Full-text available
Online video games contain a variety of features that facilitate or encourage social interaction among game players. We explored the meaning of the experience of online game playing, seeking to uncover the personal meanings that game players ascribe to their online gaming experiences. Guided, semi-scripted personal interviews were conducted with 16 participants aged 17 to 34. A psychological-phenomenological analysis of participant narratives was conducted following procedures set out by Giorgi (2009). Four descriptive themes were identified: social rewards, experiential enhancement, growth and identity, and tension reduction. Participants described online gaming as an overwhelmingly positive, rewarding experience shaped by their social interactions with others in the game. We propose that as games offer more and more options for positive social interaction, concerns about detrimental effects of online video games may be attenuated.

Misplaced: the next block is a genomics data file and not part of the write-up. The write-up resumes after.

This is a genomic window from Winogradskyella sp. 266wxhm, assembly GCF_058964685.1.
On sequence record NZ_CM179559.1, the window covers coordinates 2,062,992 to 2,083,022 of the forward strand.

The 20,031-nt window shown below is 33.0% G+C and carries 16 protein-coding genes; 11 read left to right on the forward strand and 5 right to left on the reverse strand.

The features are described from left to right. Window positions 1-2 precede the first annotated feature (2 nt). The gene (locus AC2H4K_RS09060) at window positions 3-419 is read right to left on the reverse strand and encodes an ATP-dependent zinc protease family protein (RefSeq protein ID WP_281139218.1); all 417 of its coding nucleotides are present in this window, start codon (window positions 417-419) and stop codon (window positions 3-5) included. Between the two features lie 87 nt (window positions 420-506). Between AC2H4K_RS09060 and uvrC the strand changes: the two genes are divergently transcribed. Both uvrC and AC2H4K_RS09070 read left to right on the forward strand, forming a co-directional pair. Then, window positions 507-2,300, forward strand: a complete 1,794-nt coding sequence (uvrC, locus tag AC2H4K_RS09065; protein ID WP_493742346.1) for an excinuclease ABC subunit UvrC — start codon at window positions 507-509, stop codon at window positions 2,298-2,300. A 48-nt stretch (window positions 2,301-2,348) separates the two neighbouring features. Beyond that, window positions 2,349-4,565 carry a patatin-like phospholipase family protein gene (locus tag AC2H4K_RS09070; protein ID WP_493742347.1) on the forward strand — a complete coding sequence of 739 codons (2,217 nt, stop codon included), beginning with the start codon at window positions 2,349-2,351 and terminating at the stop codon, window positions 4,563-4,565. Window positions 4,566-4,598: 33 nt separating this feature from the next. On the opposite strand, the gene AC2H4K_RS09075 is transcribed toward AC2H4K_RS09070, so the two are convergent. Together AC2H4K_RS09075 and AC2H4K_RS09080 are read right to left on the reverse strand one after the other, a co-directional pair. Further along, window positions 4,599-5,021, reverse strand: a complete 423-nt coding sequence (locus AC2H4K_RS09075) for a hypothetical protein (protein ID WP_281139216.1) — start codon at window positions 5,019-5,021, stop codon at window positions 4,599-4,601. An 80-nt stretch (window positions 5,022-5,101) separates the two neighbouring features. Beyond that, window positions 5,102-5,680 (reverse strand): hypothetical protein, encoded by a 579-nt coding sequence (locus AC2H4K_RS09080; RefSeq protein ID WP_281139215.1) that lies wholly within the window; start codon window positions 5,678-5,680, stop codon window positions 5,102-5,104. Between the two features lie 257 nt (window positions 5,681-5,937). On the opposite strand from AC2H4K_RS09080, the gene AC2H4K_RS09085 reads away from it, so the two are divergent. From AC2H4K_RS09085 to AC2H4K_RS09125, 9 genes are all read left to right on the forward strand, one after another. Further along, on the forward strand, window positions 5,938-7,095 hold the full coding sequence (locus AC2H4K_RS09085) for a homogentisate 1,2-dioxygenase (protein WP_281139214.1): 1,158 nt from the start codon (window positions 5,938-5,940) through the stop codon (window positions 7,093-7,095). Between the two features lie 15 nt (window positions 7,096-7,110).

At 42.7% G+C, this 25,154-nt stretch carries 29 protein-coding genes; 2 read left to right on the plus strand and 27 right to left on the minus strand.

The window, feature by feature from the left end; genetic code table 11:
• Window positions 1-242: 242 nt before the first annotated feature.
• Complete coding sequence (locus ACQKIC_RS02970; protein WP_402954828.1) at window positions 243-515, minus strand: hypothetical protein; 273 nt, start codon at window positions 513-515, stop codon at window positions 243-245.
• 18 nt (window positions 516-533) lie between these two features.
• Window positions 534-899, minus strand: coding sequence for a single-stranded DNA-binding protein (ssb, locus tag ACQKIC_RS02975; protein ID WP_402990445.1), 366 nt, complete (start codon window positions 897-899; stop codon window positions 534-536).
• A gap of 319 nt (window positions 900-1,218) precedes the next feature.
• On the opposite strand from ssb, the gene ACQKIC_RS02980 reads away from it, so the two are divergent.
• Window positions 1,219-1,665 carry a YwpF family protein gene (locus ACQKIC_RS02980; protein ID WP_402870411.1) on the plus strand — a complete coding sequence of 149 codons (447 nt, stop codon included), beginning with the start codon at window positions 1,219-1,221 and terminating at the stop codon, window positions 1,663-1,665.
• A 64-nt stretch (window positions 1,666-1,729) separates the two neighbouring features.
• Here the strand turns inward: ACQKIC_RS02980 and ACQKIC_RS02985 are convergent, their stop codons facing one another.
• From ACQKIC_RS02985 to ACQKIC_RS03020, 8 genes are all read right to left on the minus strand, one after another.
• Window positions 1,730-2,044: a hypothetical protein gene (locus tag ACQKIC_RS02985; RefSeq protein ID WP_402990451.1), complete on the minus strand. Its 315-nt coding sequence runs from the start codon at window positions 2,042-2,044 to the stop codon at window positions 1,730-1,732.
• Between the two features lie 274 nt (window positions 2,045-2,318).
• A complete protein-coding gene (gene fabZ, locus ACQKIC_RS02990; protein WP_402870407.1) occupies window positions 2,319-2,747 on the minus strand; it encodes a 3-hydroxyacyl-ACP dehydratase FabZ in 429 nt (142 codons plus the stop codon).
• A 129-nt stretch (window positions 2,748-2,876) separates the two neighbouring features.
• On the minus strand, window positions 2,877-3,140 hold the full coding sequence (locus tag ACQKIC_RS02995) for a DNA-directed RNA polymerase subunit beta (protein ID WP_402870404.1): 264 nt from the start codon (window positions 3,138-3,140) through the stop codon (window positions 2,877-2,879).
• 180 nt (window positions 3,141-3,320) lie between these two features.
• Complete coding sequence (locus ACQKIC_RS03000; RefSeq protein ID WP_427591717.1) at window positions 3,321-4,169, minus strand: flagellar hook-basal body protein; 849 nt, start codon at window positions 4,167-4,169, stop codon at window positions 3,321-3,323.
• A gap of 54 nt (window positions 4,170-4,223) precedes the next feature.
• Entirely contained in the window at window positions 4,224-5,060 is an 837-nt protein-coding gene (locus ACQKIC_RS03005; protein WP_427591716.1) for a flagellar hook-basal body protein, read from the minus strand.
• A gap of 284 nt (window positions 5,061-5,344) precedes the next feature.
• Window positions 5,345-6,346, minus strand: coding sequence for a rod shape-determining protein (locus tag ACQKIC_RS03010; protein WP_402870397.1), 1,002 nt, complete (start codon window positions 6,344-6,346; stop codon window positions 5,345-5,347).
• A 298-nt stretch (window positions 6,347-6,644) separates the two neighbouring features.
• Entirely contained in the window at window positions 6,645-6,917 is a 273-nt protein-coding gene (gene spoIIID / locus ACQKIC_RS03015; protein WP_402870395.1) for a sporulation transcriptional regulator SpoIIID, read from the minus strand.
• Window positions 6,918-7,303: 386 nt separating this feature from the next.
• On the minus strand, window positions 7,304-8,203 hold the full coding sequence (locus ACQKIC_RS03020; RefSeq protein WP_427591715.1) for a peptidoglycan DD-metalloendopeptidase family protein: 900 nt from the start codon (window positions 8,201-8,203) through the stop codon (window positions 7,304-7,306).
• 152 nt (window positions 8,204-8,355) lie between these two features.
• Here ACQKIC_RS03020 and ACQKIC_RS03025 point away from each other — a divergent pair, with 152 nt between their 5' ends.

Full-text available